Wednesday, May 12, 2010


Most of you know that for some time now, Robin and I have sensed a call to move to Edinburgh, Scotland. You may also know that the move toward this call has been a bit more halting than we at first imagined (we deferred a year). But the summer preceding our departure to a new land and into a new way and even era of life has begun. And with this beginning comes the interview.

Fewer of you, perhaps, know about this, but many of those of who do have been praying for us for quite some time about this little trip. If you have been praying, you know that what should have been a “little trip” for a series of ministry interviews has turned into somewhat of “little nightmare,” and that for two related reasons; the first is a volcano and the second is a fear of flying that this eruption has exposed in my sweet wife’s psyche.

Robin hates flying. That’s the bottom line. But combine that antipathy with the fact that she is one month away from delivering our first child and top it off with a volcano spewing ash into the trajectory of my flight and of a sudden, “Houston, we have a problem.”

Weeks ago, before the Icelandic volcano starting belching fire and smoke miles into the stratosphere, I had already booked my flight. Even this early in the game, no complications anywhere in sight, Robin was still not happy about my flight and our resultant one-week separation. “What if I go into labor early and you’re in some pub in Edinburgh?” The questions and conversations seemed endless. But we prayed and talked and ironed things out. The doctor didn’t see a problem with my going (much to Robin’s chagrin at the time).

So it was settled. Or so I thought. Then Hephestus decided to break out his hammer and tongs and pound around the underworld a bit. Enter Icelandic volcano and days of Heathrow gridlock. Of course, Continental has me routed through Heathrow. Cheers, Hephestus. Thanks a lot, pal.

So, Robin and I offered up more prayers, had more conversations, and enlisted the faithful friends in our Tuesday night Bible study at the McCollum’s house to pray for us in our predicament: “Lord, give us wisdom. Should Taylor fly over for this interview?” Well, Vulcan simmered down and the lack of molten red as of late sure seemed like a green for go.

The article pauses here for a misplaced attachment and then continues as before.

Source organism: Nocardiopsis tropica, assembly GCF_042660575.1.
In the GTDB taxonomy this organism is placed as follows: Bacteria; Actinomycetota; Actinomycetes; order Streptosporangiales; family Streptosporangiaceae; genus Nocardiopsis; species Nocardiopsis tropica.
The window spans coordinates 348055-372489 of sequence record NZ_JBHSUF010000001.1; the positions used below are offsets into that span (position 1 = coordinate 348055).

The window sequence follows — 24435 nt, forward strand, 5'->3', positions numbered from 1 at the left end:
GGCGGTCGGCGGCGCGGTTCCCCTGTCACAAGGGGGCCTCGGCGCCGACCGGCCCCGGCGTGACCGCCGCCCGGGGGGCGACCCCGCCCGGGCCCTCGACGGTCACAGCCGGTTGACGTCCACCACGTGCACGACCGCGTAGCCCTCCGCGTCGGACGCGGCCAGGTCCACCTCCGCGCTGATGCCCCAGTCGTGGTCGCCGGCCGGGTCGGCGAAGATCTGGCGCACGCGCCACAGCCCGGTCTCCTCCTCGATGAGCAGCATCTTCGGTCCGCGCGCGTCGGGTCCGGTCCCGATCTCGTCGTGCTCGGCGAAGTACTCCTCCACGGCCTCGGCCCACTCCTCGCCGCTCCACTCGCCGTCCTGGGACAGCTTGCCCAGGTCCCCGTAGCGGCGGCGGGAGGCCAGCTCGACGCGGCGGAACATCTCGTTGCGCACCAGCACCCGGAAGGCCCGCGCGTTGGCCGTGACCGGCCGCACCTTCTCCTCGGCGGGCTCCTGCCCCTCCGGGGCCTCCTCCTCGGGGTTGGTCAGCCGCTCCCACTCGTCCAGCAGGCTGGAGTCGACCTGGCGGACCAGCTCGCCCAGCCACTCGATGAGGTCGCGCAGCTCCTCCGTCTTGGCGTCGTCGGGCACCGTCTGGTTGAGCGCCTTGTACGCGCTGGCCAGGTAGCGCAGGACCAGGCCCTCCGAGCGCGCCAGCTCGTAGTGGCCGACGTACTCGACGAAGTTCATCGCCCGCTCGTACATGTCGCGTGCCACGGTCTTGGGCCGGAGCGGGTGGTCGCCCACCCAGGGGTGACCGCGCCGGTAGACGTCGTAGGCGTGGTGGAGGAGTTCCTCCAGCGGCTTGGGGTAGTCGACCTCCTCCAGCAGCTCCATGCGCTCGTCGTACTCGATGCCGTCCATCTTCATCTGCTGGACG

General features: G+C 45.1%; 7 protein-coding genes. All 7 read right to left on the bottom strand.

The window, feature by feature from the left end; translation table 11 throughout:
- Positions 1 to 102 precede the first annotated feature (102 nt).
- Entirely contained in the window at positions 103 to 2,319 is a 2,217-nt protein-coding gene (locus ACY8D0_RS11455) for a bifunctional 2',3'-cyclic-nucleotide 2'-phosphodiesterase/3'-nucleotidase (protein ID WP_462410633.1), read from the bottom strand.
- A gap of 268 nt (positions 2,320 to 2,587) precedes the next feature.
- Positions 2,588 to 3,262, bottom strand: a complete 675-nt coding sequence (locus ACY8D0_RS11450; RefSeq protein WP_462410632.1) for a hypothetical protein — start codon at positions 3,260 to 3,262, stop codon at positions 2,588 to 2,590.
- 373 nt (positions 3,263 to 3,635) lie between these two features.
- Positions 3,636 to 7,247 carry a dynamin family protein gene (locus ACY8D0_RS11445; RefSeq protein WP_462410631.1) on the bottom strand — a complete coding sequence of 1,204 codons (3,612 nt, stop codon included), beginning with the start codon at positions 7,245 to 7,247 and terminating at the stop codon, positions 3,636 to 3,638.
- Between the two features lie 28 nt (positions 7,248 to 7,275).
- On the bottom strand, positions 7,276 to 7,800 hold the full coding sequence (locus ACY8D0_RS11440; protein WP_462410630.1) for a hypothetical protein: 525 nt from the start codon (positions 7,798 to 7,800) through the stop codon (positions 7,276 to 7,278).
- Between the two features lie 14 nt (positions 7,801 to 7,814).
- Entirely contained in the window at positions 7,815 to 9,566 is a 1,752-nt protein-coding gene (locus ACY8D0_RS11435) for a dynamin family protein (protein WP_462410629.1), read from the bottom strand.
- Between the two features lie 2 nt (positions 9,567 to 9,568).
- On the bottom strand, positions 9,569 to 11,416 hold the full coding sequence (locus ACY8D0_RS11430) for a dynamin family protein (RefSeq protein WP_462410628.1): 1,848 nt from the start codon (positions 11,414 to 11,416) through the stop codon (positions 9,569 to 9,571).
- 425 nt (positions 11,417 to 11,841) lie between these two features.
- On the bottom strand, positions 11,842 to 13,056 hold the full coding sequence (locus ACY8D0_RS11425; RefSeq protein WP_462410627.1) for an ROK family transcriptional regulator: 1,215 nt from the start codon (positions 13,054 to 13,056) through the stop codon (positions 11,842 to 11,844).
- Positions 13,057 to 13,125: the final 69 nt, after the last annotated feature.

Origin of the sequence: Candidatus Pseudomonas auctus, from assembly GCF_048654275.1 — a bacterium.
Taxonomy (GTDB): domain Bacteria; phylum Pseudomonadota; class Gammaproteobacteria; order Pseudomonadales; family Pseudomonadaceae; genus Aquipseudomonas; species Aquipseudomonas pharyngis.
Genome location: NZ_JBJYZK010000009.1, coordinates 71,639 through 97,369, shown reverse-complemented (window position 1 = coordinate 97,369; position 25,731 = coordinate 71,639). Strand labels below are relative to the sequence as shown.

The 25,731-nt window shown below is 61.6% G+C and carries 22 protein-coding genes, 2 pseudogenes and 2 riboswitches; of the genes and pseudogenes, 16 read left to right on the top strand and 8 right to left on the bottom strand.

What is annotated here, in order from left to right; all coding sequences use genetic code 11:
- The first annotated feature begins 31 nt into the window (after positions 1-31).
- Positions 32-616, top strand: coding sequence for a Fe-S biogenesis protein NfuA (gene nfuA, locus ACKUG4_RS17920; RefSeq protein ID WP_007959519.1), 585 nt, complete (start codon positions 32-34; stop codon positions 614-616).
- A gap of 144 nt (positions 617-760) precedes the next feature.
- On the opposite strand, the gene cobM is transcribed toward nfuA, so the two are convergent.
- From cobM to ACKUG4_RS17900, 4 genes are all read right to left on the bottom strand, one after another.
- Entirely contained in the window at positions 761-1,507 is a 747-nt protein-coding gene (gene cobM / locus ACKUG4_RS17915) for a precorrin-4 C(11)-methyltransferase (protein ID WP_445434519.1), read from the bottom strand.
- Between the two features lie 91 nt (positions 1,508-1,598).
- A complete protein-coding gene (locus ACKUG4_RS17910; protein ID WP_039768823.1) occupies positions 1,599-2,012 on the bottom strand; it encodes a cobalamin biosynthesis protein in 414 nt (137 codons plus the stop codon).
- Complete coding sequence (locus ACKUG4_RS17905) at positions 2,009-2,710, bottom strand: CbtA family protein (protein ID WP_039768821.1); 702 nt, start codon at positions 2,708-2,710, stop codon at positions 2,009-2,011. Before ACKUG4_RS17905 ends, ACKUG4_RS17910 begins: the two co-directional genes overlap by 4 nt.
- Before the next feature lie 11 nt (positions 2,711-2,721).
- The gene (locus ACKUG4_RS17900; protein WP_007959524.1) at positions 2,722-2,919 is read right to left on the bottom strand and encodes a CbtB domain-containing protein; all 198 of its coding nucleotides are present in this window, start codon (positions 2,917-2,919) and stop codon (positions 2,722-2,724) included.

So, this afternoon, Robin -- teary eyed though she was -- drove me to Bush Intercontinental airport to bid me adieu and Godspeed on my return. I didn’t think she would ever let go. But she did. As I made my way to the gate, I thought that the coast (not to mention the sky) was clear. Of course, I was wrong.

Robin called me as I was waiting at gate E4 to depart and anxiously informed me of news reports announcing the re-eruptions of the Icelandic volcano. Wow, I thought we had clarity on this from the Lord. Apparently at this point, Northern Irish airports are canceling trans-atlantic flights. What to do? Here’s where the story gets pretty amazing, to my way of thinking anyway.

Well, we traded phone calls over the next 30 minutes, even as I was boarding the plane. She, of course, was none too pleased by my advance and found herself pleading with me to reconsider my journey. At last, having found my seat, she called me one last time. Before we hung up for the last time, and as the volcano was spewing clouds of ash all over the (formerly) bonnie skies of Northern Ireland and beyond (and consequently shutting down scheduled flights all over the UK), Robin, with choked emotion, delivered her final opinion:

“Taylor, I really don’t think you should go. I think this is exactly what we prayed about and God is giving us an answer.”

But this is not the astonishing part. In fact, it was predicable, if also gut-wrenching. The astonishing thing is my wife’s final words to me before my flight over the increasingly grey skies of the northern Atlantic. With all of her heart, she not only wanted me to stay but thought this the only solid and wise decision. Nonetheless, with our first child warm in her womb and a mere month away from being born into this cold world, and with her husband about to step onto what she basically understood to be a one-way ticket to a wide and watery grave/certain aquatic doom, she managed to squeak out these words:

“But the decision is yours to make. Regardless of what I think, I trust you. I love you. Goodbye.”

Thunderstruck, I hung up my cell phone and dropped it into my lap. She may have said “I desperately want you to come home to me, but if you think you must go, then you must go, and I trust you.” She may have said this, and I know she did. But it’s not what I heard. What I heard quite clearly was something else:

“I can’t see the way. It’s cloudy and dark. And it seems that there might be a better way of going about this. Nonetheless, not my will, but yours be done.”

Simone Weil has said somewhere that “Love is abdication.” That’s always been something I’ve understood a bit with the head and hardly at all with the heart.

Robin, thank you for allowing me to see the depth of his loving sacrifice a little more clearly through the pane of your release.

Postscript: As it turns out, I arrived safely into Heathrow, if an hour late. But making my way through customs, bags in hand, I looked up to the electronic departure board. My heart sank. Edinburgh . . . CANCELLED. I ended up making it to Edinburgh by train alongside a Jordanian Muslim named Asem, but (as the final line in The Neverending Story has it) “that is a different story.”


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